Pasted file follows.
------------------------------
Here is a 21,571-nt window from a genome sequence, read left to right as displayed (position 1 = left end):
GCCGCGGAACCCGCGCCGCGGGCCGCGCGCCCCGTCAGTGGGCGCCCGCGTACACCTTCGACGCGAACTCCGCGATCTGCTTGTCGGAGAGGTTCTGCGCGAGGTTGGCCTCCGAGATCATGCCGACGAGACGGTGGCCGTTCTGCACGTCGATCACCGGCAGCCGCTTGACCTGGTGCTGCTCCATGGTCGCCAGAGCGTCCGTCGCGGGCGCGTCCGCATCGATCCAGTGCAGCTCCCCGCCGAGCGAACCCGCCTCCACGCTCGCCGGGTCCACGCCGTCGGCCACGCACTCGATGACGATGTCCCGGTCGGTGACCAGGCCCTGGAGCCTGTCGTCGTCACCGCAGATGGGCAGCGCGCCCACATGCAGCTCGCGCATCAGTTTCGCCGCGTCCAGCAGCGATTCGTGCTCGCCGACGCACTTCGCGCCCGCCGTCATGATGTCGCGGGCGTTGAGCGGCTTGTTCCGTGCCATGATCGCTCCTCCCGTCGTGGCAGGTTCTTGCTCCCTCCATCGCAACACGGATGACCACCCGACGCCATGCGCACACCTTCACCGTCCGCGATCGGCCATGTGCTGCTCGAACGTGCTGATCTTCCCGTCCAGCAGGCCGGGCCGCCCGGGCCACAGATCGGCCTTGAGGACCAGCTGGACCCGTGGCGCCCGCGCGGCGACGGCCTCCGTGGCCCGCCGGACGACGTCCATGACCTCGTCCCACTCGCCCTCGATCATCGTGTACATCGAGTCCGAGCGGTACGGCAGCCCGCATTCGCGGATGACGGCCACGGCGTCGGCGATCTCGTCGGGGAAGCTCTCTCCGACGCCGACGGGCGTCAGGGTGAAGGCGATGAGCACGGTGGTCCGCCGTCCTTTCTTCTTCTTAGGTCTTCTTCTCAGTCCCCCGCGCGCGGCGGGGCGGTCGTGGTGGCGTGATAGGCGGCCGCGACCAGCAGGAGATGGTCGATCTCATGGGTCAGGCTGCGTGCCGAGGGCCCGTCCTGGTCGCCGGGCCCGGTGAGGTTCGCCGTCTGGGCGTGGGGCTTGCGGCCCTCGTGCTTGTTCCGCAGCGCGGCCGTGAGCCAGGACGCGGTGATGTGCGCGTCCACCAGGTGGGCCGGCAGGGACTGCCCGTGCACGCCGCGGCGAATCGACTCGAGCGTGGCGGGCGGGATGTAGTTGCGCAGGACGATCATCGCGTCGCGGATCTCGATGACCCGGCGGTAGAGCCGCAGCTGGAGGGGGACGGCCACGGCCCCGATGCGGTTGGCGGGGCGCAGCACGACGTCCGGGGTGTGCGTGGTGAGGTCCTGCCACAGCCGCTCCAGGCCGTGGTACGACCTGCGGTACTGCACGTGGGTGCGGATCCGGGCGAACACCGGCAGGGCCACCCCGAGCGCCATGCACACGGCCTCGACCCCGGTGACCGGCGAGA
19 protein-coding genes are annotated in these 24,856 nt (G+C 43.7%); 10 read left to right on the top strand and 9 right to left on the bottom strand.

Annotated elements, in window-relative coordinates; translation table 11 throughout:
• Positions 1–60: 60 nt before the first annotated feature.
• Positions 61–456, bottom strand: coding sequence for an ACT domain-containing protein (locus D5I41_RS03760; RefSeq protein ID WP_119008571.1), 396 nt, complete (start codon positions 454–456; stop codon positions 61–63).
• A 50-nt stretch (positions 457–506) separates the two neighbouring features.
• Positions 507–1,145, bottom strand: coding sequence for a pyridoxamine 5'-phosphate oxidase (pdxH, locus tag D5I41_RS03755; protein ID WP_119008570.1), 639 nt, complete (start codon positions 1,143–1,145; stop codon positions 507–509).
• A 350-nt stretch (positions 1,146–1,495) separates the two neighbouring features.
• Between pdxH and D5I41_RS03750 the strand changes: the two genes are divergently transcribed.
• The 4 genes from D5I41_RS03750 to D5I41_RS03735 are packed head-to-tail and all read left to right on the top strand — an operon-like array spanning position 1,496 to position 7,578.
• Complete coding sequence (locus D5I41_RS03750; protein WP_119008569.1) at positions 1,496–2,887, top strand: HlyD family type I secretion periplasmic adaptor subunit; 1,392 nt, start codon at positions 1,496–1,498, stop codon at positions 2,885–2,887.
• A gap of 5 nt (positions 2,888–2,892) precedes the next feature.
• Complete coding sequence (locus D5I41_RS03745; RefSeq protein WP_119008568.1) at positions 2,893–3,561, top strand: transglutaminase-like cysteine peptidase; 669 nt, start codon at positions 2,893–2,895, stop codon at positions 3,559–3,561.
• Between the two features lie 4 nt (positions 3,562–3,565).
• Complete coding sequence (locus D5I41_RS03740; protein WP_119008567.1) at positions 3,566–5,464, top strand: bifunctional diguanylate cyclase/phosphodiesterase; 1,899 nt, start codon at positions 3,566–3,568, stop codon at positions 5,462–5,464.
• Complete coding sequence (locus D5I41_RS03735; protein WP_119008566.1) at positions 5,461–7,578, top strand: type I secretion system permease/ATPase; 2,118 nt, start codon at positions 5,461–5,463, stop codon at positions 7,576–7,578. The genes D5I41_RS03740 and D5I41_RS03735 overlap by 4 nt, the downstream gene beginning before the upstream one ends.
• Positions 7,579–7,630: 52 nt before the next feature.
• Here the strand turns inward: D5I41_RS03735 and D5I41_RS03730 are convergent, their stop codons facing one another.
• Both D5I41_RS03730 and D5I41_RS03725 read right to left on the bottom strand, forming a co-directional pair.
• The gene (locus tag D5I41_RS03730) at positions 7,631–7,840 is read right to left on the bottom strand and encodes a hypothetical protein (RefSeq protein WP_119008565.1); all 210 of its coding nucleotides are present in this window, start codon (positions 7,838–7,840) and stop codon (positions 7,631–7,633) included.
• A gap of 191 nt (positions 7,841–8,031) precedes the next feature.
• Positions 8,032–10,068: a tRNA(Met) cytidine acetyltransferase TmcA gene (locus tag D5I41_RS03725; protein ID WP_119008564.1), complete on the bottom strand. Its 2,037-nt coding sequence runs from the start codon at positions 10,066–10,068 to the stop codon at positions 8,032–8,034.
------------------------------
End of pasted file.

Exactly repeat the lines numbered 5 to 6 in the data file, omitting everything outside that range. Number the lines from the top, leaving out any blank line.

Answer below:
• Positions 1–60: 60 nt before the first annotated feature.
• Positions 61–456, bottom strand: coding sequence for an ACT domain-containing protein (locus D5I41_RS03760; RefSeq protein ID WP_119008571.1), 396 nt, complete (start codon positions 454–456; stop codon positions 61–63).